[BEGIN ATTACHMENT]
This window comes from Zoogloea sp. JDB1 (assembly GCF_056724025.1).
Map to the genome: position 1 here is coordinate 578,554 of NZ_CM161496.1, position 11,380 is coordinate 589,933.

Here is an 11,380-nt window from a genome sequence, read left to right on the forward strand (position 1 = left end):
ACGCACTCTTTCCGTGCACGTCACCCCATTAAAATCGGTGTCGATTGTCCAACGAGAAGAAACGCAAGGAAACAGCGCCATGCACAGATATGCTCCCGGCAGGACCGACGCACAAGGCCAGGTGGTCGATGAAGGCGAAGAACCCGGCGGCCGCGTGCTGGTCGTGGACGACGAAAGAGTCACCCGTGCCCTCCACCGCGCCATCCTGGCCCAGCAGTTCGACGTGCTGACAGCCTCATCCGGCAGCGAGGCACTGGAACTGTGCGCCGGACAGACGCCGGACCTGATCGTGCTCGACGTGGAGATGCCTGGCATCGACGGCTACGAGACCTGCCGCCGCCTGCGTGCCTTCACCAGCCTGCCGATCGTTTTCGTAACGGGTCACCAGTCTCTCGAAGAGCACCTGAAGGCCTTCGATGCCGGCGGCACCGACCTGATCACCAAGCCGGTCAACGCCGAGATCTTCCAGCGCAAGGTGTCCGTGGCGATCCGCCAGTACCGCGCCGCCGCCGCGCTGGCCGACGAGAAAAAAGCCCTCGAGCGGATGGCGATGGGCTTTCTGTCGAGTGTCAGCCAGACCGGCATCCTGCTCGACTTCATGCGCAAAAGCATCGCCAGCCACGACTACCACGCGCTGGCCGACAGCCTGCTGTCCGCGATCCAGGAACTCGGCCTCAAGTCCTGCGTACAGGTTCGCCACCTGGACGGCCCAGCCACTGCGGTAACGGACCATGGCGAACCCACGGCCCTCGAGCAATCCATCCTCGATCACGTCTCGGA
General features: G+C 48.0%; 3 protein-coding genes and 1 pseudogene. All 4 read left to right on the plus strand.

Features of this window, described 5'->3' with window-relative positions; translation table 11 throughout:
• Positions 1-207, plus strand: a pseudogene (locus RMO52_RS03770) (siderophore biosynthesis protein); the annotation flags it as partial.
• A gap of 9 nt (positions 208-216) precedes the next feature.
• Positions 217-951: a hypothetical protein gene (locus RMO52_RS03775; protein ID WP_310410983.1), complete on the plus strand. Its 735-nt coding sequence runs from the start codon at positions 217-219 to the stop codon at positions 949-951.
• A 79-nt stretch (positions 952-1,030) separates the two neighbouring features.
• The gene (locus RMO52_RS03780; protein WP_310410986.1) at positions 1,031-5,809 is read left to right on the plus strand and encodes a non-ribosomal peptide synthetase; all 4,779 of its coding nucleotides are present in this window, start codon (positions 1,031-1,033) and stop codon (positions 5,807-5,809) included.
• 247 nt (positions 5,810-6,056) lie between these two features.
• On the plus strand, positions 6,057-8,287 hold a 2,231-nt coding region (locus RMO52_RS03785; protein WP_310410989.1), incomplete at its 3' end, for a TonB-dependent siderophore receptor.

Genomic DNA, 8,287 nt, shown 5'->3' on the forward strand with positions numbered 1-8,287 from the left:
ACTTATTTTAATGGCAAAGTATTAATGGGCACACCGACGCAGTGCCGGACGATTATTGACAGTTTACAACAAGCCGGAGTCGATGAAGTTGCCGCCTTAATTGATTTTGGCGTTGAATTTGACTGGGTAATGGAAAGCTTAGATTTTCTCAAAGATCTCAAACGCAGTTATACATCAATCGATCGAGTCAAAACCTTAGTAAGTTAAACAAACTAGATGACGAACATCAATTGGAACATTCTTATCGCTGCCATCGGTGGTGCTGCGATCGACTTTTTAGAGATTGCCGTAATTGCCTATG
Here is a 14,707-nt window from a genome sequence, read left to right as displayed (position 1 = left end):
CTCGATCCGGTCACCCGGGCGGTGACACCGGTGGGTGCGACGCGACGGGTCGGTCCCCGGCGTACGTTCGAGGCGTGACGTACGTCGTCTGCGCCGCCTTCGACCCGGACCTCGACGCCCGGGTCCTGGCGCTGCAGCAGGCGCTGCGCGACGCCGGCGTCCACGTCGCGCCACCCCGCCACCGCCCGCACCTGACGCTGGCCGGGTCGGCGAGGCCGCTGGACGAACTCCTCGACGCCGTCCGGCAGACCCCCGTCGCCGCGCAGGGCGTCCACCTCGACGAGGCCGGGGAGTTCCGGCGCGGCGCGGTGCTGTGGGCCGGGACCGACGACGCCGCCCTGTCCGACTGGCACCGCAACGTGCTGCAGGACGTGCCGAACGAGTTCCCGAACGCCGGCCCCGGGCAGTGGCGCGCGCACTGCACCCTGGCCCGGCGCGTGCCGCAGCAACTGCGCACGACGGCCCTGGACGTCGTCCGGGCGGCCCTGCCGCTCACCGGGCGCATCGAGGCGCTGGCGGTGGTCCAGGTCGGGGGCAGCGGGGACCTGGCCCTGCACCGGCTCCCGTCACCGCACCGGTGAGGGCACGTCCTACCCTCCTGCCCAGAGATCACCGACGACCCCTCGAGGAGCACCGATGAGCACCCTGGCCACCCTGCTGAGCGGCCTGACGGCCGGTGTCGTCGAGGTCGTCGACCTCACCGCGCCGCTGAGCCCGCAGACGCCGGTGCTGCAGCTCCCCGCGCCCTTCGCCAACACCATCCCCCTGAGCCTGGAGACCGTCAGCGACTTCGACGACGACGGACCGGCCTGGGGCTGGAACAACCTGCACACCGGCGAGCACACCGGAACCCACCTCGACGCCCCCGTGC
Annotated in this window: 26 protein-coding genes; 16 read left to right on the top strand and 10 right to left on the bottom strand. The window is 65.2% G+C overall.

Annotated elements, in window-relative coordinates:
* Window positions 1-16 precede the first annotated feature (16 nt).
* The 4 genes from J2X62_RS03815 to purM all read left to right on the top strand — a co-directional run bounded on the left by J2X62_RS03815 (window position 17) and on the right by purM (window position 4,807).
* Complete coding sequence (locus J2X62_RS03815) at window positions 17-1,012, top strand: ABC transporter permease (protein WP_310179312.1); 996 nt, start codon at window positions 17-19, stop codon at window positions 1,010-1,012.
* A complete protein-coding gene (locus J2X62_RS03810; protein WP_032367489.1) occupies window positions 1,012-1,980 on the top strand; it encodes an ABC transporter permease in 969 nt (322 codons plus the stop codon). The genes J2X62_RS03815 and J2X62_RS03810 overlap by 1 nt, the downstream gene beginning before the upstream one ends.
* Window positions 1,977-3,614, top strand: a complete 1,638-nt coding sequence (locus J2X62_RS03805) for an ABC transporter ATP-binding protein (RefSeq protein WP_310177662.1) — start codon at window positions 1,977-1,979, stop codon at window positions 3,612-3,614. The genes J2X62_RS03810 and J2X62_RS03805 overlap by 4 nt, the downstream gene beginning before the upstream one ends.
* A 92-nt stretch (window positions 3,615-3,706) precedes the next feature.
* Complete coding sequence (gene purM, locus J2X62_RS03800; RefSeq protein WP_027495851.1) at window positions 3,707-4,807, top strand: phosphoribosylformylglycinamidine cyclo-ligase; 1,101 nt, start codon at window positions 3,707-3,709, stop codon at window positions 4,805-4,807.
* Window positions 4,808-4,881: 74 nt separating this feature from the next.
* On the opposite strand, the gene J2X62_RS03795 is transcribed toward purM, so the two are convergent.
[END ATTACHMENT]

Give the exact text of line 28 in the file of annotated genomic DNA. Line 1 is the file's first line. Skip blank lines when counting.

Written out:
* On the opposite strand, the gene J2X62_RS03795 is transcribed toward purM, so the two are convergent.